A look at the French holistic therapy

Portrait of Tammy Strobel
A look at the French holistic therapy
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Joseph de la Bonnardiére, a French doctor, invented the term ‘thalassotherapy’ 150 years ago to describe a new therapy using seawater. Treatment centres along the coast of Brittany became fashionable and chic spas now offer thalassotherapy worldwide. 

Many suffering from joint injuries or inflammation caused by sport swear by its restorative effects. Sensuous treatments range from being massaged while floating in salt water to detoxing algae wraps derived from seaweed. The wraps deep cleanse the skin and stimulate metabolism, which is why some people regard thalassotherapy as beneficial for weight loss. High-pressure water jets, Scottish showers (alternating between warm and cold water) plus aqua aerobics also feature in thalassotherapy programmes, which can relieve aches caused by long hours sitting at a desk.

Since antiquity people have been aware of the positive effects of seaside breaks and bathing in mineral-rich, geothermally heated water at inland spas. Scientific understanding of the benefits is more recent. In 1904 René Quinton, a French scientist, argued that seawater, when heated to body temperature, accelerates the absorption of mineral ions into the bloodstream, aiding the transport of toxins out of the body. His findings helped boost thalassotherapy’s popularity.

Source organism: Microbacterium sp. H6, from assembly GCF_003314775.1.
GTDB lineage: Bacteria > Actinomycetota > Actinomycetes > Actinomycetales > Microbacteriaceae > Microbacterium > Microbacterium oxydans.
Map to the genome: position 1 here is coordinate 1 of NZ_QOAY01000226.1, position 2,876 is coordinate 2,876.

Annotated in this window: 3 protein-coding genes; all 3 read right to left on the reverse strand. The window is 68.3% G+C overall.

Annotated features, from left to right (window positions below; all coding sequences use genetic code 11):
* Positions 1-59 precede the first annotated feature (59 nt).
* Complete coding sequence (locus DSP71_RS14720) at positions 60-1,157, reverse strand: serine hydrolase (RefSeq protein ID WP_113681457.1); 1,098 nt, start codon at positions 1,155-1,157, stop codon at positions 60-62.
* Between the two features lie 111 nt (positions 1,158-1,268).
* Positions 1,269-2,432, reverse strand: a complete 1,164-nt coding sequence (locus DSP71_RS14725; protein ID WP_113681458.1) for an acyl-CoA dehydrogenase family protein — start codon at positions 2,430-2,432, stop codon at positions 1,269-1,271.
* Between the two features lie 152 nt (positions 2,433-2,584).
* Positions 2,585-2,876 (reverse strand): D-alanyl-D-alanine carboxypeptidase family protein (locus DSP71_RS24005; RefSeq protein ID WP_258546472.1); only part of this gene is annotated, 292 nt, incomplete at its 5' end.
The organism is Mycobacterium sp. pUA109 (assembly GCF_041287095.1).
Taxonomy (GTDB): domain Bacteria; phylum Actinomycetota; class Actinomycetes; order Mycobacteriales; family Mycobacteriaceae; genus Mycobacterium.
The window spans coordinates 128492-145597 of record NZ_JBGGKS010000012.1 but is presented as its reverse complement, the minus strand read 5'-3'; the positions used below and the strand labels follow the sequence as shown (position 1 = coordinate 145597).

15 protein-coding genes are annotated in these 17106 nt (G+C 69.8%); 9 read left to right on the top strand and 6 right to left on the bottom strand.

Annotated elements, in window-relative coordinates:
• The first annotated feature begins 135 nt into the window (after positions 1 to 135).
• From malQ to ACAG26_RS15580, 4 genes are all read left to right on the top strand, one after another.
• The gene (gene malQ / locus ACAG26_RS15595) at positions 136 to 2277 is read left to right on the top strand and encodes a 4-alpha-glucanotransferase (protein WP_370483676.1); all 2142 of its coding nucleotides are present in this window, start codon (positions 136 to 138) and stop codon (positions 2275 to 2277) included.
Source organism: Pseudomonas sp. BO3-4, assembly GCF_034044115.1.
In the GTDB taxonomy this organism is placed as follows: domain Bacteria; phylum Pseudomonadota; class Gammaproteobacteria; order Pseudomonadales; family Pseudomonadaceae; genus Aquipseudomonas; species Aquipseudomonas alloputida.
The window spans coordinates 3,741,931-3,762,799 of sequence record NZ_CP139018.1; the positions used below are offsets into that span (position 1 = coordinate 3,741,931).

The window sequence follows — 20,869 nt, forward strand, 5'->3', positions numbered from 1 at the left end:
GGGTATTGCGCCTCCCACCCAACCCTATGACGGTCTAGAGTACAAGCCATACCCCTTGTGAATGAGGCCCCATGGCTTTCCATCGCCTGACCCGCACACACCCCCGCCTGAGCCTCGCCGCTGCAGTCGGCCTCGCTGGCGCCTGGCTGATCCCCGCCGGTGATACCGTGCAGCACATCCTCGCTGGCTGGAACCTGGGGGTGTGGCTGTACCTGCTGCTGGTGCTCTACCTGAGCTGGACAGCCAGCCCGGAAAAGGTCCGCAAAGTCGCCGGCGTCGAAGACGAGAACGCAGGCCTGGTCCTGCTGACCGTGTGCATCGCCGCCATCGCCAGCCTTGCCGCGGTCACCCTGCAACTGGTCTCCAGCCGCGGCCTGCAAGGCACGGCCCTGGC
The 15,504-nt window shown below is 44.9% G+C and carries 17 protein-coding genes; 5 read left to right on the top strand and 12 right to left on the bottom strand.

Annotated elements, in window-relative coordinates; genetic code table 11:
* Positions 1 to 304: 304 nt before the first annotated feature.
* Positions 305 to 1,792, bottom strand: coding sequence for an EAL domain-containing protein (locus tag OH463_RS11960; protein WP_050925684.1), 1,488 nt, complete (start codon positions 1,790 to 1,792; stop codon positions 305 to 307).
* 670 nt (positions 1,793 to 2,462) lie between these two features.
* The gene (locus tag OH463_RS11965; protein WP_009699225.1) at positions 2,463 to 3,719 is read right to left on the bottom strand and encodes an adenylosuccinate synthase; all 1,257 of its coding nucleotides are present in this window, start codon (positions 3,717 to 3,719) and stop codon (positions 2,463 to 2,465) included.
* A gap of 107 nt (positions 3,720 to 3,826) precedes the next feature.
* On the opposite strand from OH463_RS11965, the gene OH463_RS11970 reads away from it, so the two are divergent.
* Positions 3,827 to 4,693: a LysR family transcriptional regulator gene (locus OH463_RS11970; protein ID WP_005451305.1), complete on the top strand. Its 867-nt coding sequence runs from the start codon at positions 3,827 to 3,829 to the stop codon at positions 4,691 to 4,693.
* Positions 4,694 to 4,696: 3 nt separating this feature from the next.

“Water, in its various forms, has been the cornerstone of health and wellness in virtually all indigenous cultures. For centuries, civilisations have instinctively been drawn to areas of geothermal waters, establishing rituals and complex systems around bathing,” says Melissa Mettler, spa consultant at YTL Hotels, whose properties include The Gainsborough Bath Spa, a five- star property in Bath, England. 

“’Taking the waters has been a revered method of cleansing, purifications and ritual for thousands of years,” Mettler explains. “Not all water is created equal, mind you. Thalassotherapy, being the therapeutic use of seawater, generally contains more sodium and iodine than traditional thermal waters. Each source of natural mineral water bursts forth its own cocktail of mineral components giving it unique and varied healing properties.” 

Weightlessness is a key aspect of thalassotherapy’s hydrotherapy massages. Prior to starting courses of treatment, which can last anything between a couple of days to three weeks, guests’ health, along with their individual requirements and wishes, are assessed by consultants. 

“First we have to know if the purpose is to relax or to treat some musculoskeletal health issue,” says Soraya Sacoor of the Thalasso Caparica, a 15-minute drive south of Lisbon, Portugal. A treatment plan is then developed, including medical appointments if necessary. The aim is to create a holistic offering, “because we believe that health is the result of a balance between the body and the mind.” Rest and relaxation are regarded as integral to treatments.